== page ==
In a year that’s already had its fair share of headline-grabbing moments, it’s probably understandable that many people missed the news earlier this month that the AU had secured 300-million doses of Covid-19 vaccine.
That’s a reflection of much of the way in which the pandemic in Africa has been covered. While the pages of the world’s press has been gripped by the way in which the world’s richest and most powerful countries have grappled their way through the pandemic, the continent with some of the world’s poorest countries has largely been left to face the crisis alone.
And it has done remarkably well. Quietly but confidently, African leaders have taken steps to protect their people from the virus and its economic side effects, not just securing vaccines but also putting in place a continent-wide supply chain for vital medicines and personal protective equipment (PPE) and instigating robust approaches to reduce the spread of the virus.
This has in part been facilitated by another underreported phenomenon from the continent — the slow but steady improvement in governance and cross-continental cooperation in Africa. The Mo Ibrahim Foundation’s index of African governance shows that one in six African citizens is living in a country where governance has improved in the last ten years. Not only has this increased cooperation led to ambitious projects such as the African Continental Free Trade Area coming into force; the shared experience of other recent health crises such as Ebola has left African countries alert to the challenges posed by the infectious diseases.
The wrong lesson to draw from this is that the rest of the world can continue to neglect Africa while it focuses on its own battle with the virus. This would be a serious mistake.
The world’s poorest countries are facing the worst economic aftershocks of the global recession created by the pandemic and the associated threat of chronic food shortage. This threatens progress and stability and could yet undermine the response to the pandemic in many parts of the continent.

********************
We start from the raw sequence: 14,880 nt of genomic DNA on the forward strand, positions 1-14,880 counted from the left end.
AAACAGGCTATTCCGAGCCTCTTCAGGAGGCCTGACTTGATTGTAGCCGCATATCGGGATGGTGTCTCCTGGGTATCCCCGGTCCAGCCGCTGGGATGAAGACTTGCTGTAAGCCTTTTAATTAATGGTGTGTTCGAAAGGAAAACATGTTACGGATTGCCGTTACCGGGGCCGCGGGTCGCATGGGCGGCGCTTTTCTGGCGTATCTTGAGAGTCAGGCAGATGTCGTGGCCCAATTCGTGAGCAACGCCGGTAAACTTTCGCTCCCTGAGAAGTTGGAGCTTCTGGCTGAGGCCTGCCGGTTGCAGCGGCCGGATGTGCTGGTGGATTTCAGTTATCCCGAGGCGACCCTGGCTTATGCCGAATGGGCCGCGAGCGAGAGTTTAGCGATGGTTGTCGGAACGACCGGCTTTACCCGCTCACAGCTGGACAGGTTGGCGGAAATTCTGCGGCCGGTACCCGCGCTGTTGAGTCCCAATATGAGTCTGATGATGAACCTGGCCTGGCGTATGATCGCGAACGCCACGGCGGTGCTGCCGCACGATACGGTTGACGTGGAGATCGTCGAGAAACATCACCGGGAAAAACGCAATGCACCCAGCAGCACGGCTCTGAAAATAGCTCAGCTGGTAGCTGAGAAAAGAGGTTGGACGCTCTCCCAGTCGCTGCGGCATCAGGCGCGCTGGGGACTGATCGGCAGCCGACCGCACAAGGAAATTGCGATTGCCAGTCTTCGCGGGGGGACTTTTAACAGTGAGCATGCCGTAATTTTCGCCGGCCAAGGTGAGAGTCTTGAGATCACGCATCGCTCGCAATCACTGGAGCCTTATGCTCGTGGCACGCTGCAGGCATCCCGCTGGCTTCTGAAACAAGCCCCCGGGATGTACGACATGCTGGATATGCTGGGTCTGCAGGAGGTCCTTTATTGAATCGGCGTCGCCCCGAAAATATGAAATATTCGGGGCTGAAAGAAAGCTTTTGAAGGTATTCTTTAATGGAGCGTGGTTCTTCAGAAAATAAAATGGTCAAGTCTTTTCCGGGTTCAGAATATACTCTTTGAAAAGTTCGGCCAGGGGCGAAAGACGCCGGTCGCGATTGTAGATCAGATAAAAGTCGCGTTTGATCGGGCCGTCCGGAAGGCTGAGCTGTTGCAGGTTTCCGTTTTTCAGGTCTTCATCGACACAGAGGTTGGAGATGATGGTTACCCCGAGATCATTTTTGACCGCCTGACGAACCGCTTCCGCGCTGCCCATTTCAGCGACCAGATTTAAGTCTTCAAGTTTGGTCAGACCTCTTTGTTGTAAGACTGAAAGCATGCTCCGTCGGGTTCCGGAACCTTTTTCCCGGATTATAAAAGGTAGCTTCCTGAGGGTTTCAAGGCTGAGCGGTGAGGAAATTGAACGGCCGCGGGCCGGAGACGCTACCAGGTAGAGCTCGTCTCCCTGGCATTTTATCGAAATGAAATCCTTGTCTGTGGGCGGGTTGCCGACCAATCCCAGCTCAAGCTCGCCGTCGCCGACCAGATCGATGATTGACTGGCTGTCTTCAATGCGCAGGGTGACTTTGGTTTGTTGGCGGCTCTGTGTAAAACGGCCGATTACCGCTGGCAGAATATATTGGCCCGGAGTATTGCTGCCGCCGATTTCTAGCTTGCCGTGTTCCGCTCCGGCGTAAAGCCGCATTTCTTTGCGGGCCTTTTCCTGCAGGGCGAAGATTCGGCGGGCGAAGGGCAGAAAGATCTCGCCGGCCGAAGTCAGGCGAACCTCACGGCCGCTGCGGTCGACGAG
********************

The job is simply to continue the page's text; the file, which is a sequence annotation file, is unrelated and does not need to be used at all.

While the vaccine doses secured by the AU make a solid start in protecting people across the continent, many millions more are needed to truly bring the virus under control — especially given the more alarming news of virulent new strains that threaten to dramatically increase the speed at which the disease spreads. It’s in the interests of people everywhere to ensure this doesn’t happen. The world cannot afford safe havens in which the virus can thrive and evolve, and from which it can continue to threaten us all. In today’s interconnected and interdependent world, we won’t be free of this disease until we have brought it under control everywhere.
The discovery of effective vaccines is a triumph for both science and humanity — and an incredible feat to have achieved in less than a year. But there is a risk that defeat will be plucked from the jaws of victory if a small handful of countries monopolise early access to vaccines and the rest of the world is left to make do with the surplus. This trickle-down approach to vaccine access simply isn’t a viable strategy — it risks extending the lifetime of the pandemic and doubling the number of lives it costs. Africa needs finance to underpin its own procurement strategy and a massive scaling up of manufacturing.
The economic costs of getting this wrong are equally devastating. A recent study estimated that the world risks global GDP losses of up to $9.2-trillion this year through pursuing an uncoordinated approach, with half of this cost borne by rich countries.
To get businesses everywhere back on their feet, people back in work and economies growing again, we need to unlock the whole global ecosystem. Until we do that, vital markets and supply chains remain closed off. The lesson here is straightforward: unless and until Africa can trade again, not only does Africa suffer but all those countries, industries and businesses that trade with it.
The longer this goes on the greater the risk of an economic crisis. To avoid this, African countries need an urgent economic stimulus, in the form of $650-billion worth of special drawing rights (SDRs) — the International Monetary Fund’s reserve asset — which shareholders can create, exactly for the purpose of responding to crises, and they should do so, transferring these SDRs to countries that need them most.
The real message from Africa is that the continent is ready and is taking control of its Covid response.
Ready to be treated as a true partner in the mission to end this crisis, ready to purchase and roll out the vaccines it can access to protect its citizens.
Ready to play its key role in the global revival after the pandemic.
Ready and waiting for cooperation from the international community.
Let’s hope the world is listening.